I couldn’t help but find The Casual Vacancy utterly entertaining. It’s the best way to describe it; it’s not going to change the world, but it does an excellent job of showing us how we see it.

24 thoughts on “Book Review: The Casual Vacancy by J.K. Rowling

  1. Wonderful review Stacey :). Even though I haven’t gotten very far at all in The Casual Vacancy I’ve found it so entertaining,especially at the parts where the characters are swearing. It’s such a refreshing change from Harry Potter and I have to say that J.K.Rowling is a remarkable observer of society.

  2. Great review! I especially liked your last line. Very true.

  3. Good review! I’m hoping to start it sometime soon and I’m glad to read your positive review, having seen the press. You got it in one, it’s for a different audience and comparisons are difficult to make.

  4. I really wondered how J.K. Rowling’s new book would turn out. It is good to know you enjoyed it. I’ll have to give it a look.

  5. […] “I couldn’t help but find The Casual Vacancy utterly entertaining. It’s the best way to describe it; it’s not going to change the world, but it does an excellent job of showing us how we see it.” Pretty Books […]

  6. I’m just reading it so I’ll come back to read this later and see how we compare 😀

  7. No way. Most of the readers here mope the books differences over Harry Potter, which simply irritates me. I am glad you were among the ones who knows how to isolate a books from the other works of an author.

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  9. I loved this book, it was so great. And just like you said in the review: I’d never pick it up if I judged by the cover or the synopsis… But I’m glad I did.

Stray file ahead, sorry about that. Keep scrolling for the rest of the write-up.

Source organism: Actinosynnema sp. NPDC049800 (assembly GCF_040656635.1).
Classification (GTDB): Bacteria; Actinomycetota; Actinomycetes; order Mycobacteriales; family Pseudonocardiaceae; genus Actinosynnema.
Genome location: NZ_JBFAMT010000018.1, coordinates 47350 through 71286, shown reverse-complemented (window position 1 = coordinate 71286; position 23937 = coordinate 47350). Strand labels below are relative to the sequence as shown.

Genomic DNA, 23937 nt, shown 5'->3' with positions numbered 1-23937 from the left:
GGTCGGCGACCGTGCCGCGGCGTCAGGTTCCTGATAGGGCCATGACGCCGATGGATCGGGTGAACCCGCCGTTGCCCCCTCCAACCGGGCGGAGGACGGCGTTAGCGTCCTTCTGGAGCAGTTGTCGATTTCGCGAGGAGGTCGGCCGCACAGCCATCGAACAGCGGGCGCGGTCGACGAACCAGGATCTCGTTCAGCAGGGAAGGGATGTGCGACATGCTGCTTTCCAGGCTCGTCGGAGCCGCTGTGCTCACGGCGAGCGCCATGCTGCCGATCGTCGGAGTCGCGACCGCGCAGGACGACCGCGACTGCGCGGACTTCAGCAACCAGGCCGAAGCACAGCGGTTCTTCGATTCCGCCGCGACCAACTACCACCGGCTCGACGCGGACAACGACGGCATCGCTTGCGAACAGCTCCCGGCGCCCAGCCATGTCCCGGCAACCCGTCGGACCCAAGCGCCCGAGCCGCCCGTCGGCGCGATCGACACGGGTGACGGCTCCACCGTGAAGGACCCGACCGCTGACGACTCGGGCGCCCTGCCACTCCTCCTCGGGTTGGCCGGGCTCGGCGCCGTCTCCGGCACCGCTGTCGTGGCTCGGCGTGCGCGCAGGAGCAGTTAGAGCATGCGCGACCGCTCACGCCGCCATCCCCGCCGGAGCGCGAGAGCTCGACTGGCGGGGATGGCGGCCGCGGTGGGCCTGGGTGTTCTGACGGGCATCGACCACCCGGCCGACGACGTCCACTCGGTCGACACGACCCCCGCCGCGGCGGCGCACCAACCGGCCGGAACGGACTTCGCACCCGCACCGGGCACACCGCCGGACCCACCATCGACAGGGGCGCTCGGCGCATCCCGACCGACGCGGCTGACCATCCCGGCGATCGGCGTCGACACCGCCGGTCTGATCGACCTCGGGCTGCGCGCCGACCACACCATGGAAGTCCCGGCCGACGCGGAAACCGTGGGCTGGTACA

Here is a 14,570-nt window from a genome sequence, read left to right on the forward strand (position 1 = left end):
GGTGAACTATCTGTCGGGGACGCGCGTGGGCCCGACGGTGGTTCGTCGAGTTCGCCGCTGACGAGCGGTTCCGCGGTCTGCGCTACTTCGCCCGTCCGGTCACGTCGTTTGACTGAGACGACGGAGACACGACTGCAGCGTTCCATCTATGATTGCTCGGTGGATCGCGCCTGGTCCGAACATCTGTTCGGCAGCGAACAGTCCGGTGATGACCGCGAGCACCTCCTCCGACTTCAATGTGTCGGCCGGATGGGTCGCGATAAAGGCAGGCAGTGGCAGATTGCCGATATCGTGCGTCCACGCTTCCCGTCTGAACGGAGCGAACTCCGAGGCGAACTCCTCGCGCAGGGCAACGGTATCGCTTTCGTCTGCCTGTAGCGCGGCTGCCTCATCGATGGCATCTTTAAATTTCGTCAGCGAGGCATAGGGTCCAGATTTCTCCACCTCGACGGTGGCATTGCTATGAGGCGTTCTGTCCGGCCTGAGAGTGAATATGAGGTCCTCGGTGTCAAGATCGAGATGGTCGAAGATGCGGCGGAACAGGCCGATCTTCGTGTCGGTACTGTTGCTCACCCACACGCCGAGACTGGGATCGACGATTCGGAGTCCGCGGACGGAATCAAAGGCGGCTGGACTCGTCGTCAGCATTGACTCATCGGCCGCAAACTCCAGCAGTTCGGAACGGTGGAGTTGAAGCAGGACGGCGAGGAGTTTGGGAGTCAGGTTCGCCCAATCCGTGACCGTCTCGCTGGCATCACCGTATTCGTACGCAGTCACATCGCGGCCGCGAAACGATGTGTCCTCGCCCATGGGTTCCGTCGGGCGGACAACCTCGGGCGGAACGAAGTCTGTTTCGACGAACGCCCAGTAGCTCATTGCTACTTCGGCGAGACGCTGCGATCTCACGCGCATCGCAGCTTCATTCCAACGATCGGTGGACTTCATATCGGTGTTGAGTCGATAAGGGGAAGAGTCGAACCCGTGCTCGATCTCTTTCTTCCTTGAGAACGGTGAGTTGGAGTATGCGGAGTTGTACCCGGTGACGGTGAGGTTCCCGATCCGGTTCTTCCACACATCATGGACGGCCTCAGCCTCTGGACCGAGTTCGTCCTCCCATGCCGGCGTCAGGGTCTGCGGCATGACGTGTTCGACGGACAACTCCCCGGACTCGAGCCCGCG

Great review, I agree with all of it. 😉

    My review

  10. Now you’ve done it. Wonderfully convincing review, after I’ve read bad and impartial critiques of the book so all I am left to do is part with yet more money to buy the darn thing and read it myself.
    Lovely and refreshing blog 🙂 How regular are the reviews posted?

    • This is a lovely comment, thank you! I hope you enjoy it otherwise I’ll feel quite bad 😉

      I try to post at least 2 a week as I write and post them as soon as I finish a book. Hopefully more over the Christmas period!

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  12. I see that you posted this a while ago and I know I’m late to the game, but I had a hard time getting into the book and never finished it. I also noticed that you are from England, so I was wondering if you think the book appeals more to you because of that? Maybe I didn’t enjoy it so much because I couldn’t relate to it very much… (I’m from the US.)

  13. Good review. I particularly like your comment: But The Casual Vacancy isn’t just about class, it’s about society as a whole and portrays nearly all of the expected conflicts, from the personal to the societal, between family, friends, colleagues, neighbours, classmates, genders